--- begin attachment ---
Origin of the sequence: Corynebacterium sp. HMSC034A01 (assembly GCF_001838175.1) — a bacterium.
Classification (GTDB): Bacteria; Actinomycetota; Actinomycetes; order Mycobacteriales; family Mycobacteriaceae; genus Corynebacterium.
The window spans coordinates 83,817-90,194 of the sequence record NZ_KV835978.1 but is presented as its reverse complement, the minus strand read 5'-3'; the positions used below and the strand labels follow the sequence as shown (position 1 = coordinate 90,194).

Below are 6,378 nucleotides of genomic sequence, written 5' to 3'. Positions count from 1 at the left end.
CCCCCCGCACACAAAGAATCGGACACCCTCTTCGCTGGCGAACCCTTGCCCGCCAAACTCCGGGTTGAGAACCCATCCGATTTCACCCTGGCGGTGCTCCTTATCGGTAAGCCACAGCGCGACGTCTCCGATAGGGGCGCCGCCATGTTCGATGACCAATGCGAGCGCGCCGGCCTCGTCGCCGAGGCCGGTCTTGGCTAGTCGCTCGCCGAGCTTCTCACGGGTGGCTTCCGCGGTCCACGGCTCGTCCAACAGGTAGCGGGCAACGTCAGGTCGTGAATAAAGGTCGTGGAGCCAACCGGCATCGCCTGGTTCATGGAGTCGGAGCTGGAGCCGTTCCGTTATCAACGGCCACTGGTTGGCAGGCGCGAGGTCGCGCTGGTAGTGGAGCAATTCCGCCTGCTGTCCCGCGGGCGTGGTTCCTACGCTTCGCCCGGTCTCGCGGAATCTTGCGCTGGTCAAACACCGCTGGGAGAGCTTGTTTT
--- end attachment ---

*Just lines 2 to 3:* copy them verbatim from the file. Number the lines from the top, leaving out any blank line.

Classification (GTDB): Bacteria; Actinomycetota; Actinomycetes; order Mycobacteriales; family Mycobacteriaceae; genus Corynebacterium.
The window spans coordinates 83,817-90,194 of the sequence record NZ_KV835978.1 but is presented as its reverse complement, the minus strand read 5'-3'; the positions used below and the strand labels follow the sequence as shown (position 1 = coordinate 90,194).